Palestinians have said long-delayed proposal, which is referred to as the Middle East peace plan, was dead on arrival.
Trump’s US-Israeli plan announcement: Why now?
US President Donald Trump unveiled the long-delayed US-Israeli plan on Tuesday amid repeated rejections by Palestinians.
“Today Israel has taken a giant step towards peace,” Trump said as Israeli Prime Minister Benjamin Netanyahu stood by his side.
“My vision presents a win-win solution for both sides,” he said, adding that Israeli leaders have said they will endorse the proposal, which is referred to as the Middle East peace plan.
Jerusalem ‘undivided capital’
Trump’s initiative, whose principal author is his son-in-law Jared Kushner, follows a long line of efforts to resolve one of the world’s most intractable issues. Israeli-Palestinian peace talks collapsed in 2014.
Palestinians have refused to engage the Trump administration and denounced its first stage – a $50bn economic revival plan announced last June.
The 50-page political outline recognises Israeli sovereignty over major illegal settlement blocs in the occupied West Bank, something to which the Palestinians will almost certainly object.
The plan calls for a four-year freeze in new Israeli settlement construction, during which time details of a comprehensive agreement would be negotiated, according to the Trump administration officials who spoke on condition of anonymity ahead of Trump’s announcement. However, it was not immediately clear if the freeze could be extended if a final deal is not concluded in the four years.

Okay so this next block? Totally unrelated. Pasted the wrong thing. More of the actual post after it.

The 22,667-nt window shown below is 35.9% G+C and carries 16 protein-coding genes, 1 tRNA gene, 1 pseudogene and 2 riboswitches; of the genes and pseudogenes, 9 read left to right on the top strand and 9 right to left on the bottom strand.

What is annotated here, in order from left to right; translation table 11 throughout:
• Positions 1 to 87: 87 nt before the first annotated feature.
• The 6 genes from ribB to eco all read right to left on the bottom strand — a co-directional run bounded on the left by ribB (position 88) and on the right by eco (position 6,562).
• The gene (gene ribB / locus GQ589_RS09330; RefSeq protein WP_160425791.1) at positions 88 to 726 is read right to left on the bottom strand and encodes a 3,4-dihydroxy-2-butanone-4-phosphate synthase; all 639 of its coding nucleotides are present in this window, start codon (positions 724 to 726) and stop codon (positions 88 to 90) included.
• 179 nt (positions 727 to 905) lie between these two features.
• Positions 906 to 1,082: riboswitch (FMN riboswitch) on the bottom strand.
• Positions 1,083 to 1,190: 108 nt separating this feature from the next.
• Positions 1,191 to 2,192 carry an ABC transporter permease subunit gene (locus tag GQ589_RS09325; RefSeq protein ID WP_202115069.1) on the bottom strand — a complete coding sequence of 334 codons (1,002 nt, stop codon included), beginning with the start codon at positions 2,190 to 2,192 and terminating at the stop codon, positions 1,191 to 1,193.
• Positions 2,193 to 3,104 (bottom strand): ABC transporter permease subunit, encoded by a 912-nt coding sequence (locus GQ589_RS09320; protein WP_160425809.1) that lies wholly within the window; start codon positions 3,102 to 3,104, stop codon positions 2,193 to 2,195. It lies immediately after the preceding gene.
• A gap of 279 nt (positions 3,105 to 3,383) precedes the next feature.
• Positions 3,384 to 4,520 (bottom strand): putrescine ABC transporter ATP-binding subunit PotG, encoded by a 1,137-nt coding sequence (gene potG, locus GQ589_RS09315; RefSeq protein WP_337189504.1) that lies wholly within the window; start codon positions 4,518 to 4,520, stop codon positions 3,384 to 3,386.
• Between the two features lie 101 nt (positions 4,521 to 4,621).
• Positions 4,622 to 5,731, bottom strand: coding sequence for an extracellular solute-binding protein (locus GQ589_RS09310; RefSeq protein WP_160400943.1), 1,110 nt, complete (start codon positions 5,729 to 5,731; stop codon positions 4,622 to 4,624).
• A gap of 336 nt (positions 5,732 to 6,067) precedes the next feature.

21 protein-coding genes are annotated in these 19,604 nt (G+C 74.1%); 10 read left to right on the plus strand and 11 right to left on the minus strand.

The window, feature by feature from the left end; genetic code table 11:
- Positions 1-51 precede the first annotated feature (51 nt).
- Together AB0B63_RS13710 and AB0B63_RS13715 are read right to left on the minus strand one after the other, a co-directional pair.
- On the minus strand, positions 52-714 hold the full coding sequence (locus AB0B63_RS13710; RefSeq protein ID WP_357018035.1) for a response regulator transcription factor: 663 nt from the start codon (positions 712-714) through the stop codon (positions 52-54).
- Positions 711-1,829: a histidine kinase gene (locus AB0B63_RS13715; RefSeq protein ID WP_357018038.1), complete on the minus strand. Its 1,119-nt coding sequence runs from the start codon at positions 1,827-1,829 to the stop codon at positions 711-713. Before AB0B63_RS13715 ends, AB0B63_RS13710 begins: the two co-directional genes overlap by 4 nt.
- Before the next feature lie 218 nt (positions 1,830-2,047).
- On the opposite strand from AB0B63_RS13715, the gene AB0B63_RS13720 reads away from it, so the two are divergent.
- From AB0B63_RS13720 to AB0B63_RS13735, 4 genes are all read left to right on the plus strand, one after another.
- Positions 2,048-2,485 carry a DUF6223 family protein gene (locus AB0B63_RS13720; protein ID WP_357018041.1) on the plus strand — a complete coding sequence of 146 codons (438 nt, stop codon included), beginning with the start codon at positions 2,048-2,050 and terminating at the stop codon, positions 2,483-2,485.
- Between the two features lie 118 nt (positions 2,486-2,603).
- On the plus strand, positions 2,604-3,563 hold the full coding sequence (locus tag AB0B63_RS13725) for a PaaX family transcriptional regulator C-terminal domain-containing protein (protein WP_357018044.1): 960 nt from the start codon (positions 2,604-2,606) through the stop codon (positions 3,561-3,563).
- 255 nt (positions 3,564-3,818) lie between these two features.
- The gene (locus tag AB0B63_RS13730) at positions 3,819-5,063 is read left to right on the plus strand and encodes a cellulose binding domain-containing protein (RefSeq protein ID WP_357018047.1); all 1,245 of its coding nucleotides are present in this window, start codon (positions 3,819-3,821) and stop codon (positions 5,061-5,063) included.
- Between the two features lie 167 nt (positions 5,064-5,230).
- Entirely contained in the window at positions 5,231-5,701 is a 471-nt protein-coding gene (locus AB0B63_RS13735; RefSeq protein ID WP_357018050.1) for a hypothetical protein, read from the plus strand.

The officials added that the plan calls for the creation of the State of Palestine. It was previously unclear whether the plan would abandon the two-state solution.
Trump said Jerusalem will remain Israel’s “undivided capital”. But he also said under the plan, “eastern Jerusalem” would serve as a capital of a State of Palestine. He did not elaborate on what he meant by eastern Jerusalem.
Trump had already recognised Jerusalem as the capital of Israel, moving the US embassy from Tel Aviv to the city.
Palestinians take part in a protest against the US Middle East peace plan, in Rafah in the southern Gaza Strip [Ibraheem Abu Mustafa/Reuters]
Sami Abu Zhuri, a Hamas official, said Trump’s statement was “aggressive and will spark a lot of anger”.
“Trump’s statement about Jerusalem is nonsense and Jerusalem will always be the land of the Palestinians,” he told Reuters news agency. “The Palestinians will confront this deal and Jerusalem will remain a Palestinian land.”
Earlier on Tuesday, thousands of Palestinians rallied in the besieged Gaza Strip to protest the expected plan.
Netanyahu meanwhile said on Tuesday it was a “historic day” and thanked Trump for his proposal. He said if Palestinians agree to the plan, Israel will be willing to negotiate “right away”.
Palestinians have previously said the United States cannot be an honest broker for peace in the region, accusing it of pro-Israel bias.
In addition to moving the US embassy to Jerusalem, the Trump administration has also slashed hundreds of millions of dollars in humanitarian aid to the Palestinians and recognised Israeli sovereignty over the Israel-occupied Golan Heights.
The Trump administration in November reversed decades of US policy when Secretary of State Mike Pompeo announced that Washington no longer regarded Israeli settlements on occupied West Bank land as inconsistent with international law.
The plan comes as Trump and Netanyahu face political issues at home.
Trump was impeached in the House of Representatives last month and is on trial in the Senate on abuse of power charges. Netanyahu faces corruption charges and an national election on March 2, his third in less than a year. Both men deny wrongdoing.
Netanyahu’s election rival, Benny Gantz, who was also in Washington, DC, this week said he too supported the plan.
“The president’s peace plan is a significant and historic milestone indeed,” Gantz told reporters on Monday.